5. A running target comprising, in combination: rail means comprising at least two rail members in parallel relationship, one mounted above the other; a carriage mounting said target; roller means rotatively coupled to said carriage and rollably in contact with the exterior wagers surfaces of each of said rail members, said roller means enabling said carriage to move along said rail means in the longitudinal direction while otherwise supporting said carriage in a fixed spatial relationship with respect to said rail means, said roller means comprising at least a pair of rollers mounted on diametrically opposite sides of the lower rail member approximately ninety degrees from the topmost point and at least a trio of rollers engaging the upper rail member, one mounted vertically and hearing against the topmost point of the upper rail member and the other two mounted on opposite sides of the upper rail member at points more than ninety degrees away from the topmost point; means to rotate said rail means whereby said target may be selectively rotated into and out of shooting position; and means to move said carriage longitudinally along said rail means.
6. A device as set forth in claim 5, wherein at least one of the lower-rail-member rollers is biased for elastic contact with said lower rail member and said vertically mounted roller is biased for elastic contact with said upper rail member.
7. A device as set forth in claim 5, wherein said rail members are tubes.
8. A device as set forth in claim 5, wherein said rail members are tubes, the upper tube having a smaller crosssectional area than the lower tube.
9. A running target comprising, in combination: rail means comprising at least two rail members in parallel relationship, one mounted vertically above the other; a carriage mounting said target, said carriage including a pair of end plates, one on each side thereof; roller means rotatively coupled to said end plates and rollably in contact with the exterior surfaces of each of said rail members, said roller means enabling said carriage to move along said rail means in the longitudinal direction while otherwise supporting said carriage in a fixed spatial relationship with respect to said rail means, the roller means associated with each end plate comprising at least a pair of rollers mounted on diametrically opposite sides of the lower rail member approximately ninety degrees from the topmost point and at least a trio of rollers engaging the upper rail member, one mounted vertically and bearing against the topmost point of the upper rail member and the other two mounted on opposite sides of the upper rail member at points more than ninety degrees away from the topmost point; means to rotate said rail means whereby said target may be selectively rotated into and out of shooting position; and means to move said carriage longitudinally along said rail means.
10. A device as set forth in claim 9, wherein at least one of the lower-rail-member rollers in each end-plate set is biased for elastic contact with said lower rail member and said vertically mounted roller in each end-plate set is biased for elastic contact with said upper rai'l mem ber.
11. A device as set forth in claim 9, wherein said rail members are tubes.
12. A device as set forth in claim 9, wherein said rail members are tubes, the upper tube having a smaller crosssectional area than the lower tube.
References Cited in the file of this patent UNITED STATES PATENTS 2,290,297 Smith July 21, 1942 2,557,550 Leaver June 19, 1951 2,670,956 Ganz Mar. 2, 1954 FOREIGN PATENTS 5,332 Great Britain 1904 688,635 Great Britain Mar. 11. 1953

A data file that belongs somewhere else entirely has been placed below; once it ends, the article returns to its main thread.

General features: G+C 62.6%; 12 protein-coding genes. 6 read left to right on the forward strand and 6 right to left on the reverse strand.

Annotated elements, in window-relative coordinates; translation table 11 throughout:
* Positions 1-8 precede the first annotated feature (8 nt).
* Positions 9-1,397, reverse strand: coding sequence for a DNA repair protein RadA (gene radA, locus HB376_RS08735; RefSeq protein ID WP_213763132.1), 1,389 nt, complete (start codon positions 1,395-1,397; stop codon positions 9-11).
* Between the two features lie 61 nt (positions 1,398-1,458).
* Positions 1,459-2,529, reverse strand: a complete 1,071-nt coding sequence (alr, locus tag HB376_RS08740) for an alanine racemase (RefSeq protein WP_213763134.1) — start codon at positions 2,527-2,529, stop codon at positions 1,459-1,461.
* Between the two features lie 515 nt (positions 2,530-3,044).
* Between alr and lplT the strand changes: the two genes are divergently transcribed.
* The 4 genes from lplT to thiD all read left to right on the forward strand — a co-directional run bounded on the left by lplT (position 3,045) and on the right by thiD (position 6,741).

|Brevet cité||Date de dépôt||Date de publication||Déposant||Titre|
|US2290297 *||6 mars 1939||21 juil. 1942||Smith Alvin W||Target practice device|
|US2557550 *||14 mai 1948||19 juin 1951||Eric W Leaver||Electronic golf game|
|US2670956 *||12 mars 1952||2 mars 1954||Albert Ganz||Stage backdrop|
|GB688635A *||Titre non disponible|
|GB190405332A *||Titre non disponible|
|Brevet citant||Date de dépôt||Date de publication||Déposant||Titre|
|US3082002 *||2 févr. 1959||19 mars 1963||Goldfarb Adolph E||Traveling target|
|US3115343 *||6 avr. 1959||24 déc. 1963||Lemelson Jerome H||Air operated target apparatus|
|US4286788 *||24 oct. 1979||1 sept. 1981||Simington Jack F||Mechanical roping steer|
|US4345765 *||9 juil. 1980||24 août 1982||Austin Wang||Moving target means of shooting gallery|
|US4355981 *||12 juin 1981||26 oct. 1982||The United States Of America As Represented By The Secretary Of The Air Force||Color moving target simulation apparatus|
|US4495893 *||4 nov. 1983||29 janv. 1985||Genelin Gregory U||Method for eliciting responses by animals to moving, visually discernible stimuli, and apparatus for providing a moving visually discernible stimulus|
|US4645210 *||18 déc. 1984||24 févr. 1987||Patsy Samuel M||Programmable moving target soccer practice|
|US4700952 *||14 nov. 1986||20 oct. 1987||Patsy Samuel M||Programmable moving target soccer practice|
|US4890847 *||14 janv. 1988||2 janv. 1990||Detroit Armor Corporation||Target retrieval system|
|US5368293 *||6 août 1992||29 nov. 1994||Waugh; E. Leon||Pitcher training apparatus|
|US5688196 *||8 juin 1995||18 nov. 1997||O'neil; Kent D.||Remote controlled moving target for passing practice|
|US7946588 *||4 mars 2010||24 mai 2011||James Glen Hockman||Target retrieval system|
|US8006981 *||4 févr. 2009||30 août 2011||Mike Gibson Manufacturing, Inc.||Moving target system for defensive training|
|US8074994 *||14 août 2008||13 déc. 2011||The Partnership of Richard A. Delphia and Donald G. Clark||Tree stand archery target system|
|US9157706 *||12 mars 2013||13 oct. 2015||Michael Joseph Shea||Shooting range target assembly|
|US20130056934 *||6 sept. 2012||7 mars 2013||John KIPP||Moving target gun training system|
|US20140265131 *||12 mars 2013||18 sept. 2014||Michael Joseph Shea||Shooting range target assembly|
|USRE30013 *||31 janv. 1977||29 mai 1979||Australasian Training Aids Pty. Ltd.||Moving target trolley, moving target and target range|
|Classification aux États-Unis||273/369, 104/120, 273/372, 273/406|
|Classification internationale||F41J9/00, F41J9/02|